Cronyism or clumsy oversight? Either way, Pierce County leaders don’t look good in video contractor fiasco

A lesson in optics 101 for elected officials: The biggest financial winner of a government contract shouldn’t be the same person screening your calls at the office.

It’s a lesson you’d think Pierce County Executive Bruce Dammeier and Council Chairman Doug Richardson would know by instinct, but apparently not.

Alice McDaniel is Dammeier’s executive assistant. She used to hold the same job for Richardson. She and her husband, Matt McDaniel, also own Matty Photo & Motion.

At the same time McDaniel earns a $106,000 salary from the county, her Tacoma-based multimedia company has landed lucrative contract jobs for the county. Since 2016, Matty has received $125,147 for outsourced photo and video work.

Before working for Dammeier, McDaniel spent five years working for Richardson. Over the past three years, Richardson has relied exclusively on Matty for outsourced work, awarding the company $20,369 in government contracts.

Are those inside connections the reason McDaniel and her husband were given more than two-thirds of the county’s contract photo and video work?

The question naturally arises after a report published in the TNT last weekend by staff writer Josephine Peterson.

It’s a question worthy of a formal complaint to the Pierce County Ethics Commission. Someone in the community ought to file one, if they haven’t already.

While likely not a case of brazen corruption or self-dealing, it seems an awful lot like playing favorites. It seems, in a word, small-townish — not befitting leaders in Washington’s second-largest county.

Dammeier told Peterson he doesn’t believe he’s compromised a county code prohibiting employees from using their positions to secure something of value; he says he never picked up the phone and called Matty to do work for his office. He told Peterson he holds himself to the “highest standards.”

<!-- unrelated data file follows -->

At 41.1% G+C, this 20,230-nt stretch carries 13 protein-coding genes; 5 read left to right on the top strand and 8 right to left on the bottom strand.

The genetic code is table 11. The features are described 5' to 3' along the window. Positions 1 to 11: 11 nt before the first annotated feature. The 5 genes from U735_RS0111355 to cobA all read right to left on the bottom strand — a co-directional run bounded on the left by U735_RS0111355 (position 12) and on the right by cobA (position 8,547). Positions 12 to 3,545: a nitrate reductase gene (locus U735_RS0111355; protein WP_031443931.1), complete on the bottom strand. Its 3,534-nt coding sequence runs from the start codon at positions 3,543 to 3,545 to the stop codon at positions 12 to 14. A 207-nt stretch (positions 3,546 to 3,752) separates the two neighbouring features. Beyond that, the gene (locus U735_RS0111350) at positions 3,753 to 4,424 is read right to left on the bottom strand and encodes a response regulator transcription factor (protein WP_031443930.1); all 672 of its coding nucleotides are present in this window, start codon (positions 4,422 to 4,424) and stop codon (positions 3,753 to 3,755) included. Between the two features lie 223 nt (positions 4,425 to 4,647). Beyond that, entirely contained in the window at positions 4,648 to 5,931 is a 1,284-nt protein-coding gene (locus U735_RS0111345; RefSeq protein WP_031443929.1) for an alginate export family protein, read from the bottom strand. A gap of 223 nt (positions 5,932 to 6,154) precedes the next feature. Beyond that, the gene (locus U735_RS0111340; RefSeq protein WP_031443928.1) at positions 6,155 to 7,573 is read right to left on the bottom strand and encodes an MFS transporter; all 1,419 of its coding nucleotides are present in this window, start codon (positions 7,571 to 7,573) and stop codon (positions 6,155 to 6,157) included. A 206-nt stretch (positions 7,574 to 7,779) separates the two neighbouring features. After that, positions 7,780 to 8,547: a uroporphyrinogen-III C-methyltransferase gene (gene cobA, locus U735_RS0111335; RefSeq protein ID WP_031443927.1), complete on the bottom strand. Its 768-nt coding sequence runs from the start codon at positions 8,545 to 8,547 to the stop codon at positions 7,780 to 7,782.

So why didn’t he call for all county departments to hold to that same standard? Isn’t it part of the county executive’s job to root out preferential treatment and entitlement?

The first-term executive claims there was no conflict of interest because the county communications department awarded the contracts. To avoid even the appearance of conflict, the communications department also set up a process known as a request for proposal, or RFP, to foster competition.

Or at least the veneer of competition. Six local photography and video companies applied for a county retainer, but it was McDaniel’s company that won it. Life Tree Studios received the only other retainer, but owner Barry Gregg told the TNT’s Peterson he was only called once and the job was a waste of time.

Dammeier didn’t help the bad optics by telling the TNT: “If you start applying some sort of different standard of ‘happens to know’ or ‘might have a relationship with’ then you are significantly disadvantaging some of our friends and neighbors who are involved in a variety of businesses and nonprofits.”

But McDaniel isn’t someone whom Dammeier and Richardson “happen to know.” She’s not a neighbor they wave to on their way to work. She sits in the same office and is privy to inside knowledge.

There’s a word for giving special advantages to insiders and friends: cronyism.

Council member Derek Young, who’s worked with the McDaniels on two projects, vouched for the quality of the company’s work, saying he was “blown away.” But even if their last name were Spielberg, such ethical lines shouldn’t be crossed.

Dammeier and Richardson should have given McDaniel a clear choice: work for the county or bid for private contracts. No, she doesn’t choose the contracts or sign the checks, but she works closely with those who do.

It’s the job of elected officials to ensure all contracts are handled fairly, and that not even a whiff of impropriety exists. It’s also their job to guard the public purse. No taxpayer should be left to question whether the system has been gamed.

Unfortunately, two of the county’s top elected leaders have stumbled on both those counts. We didn’t think they’d need an ethics commission to tell them poor judgment erodes public trust, but apparently they do.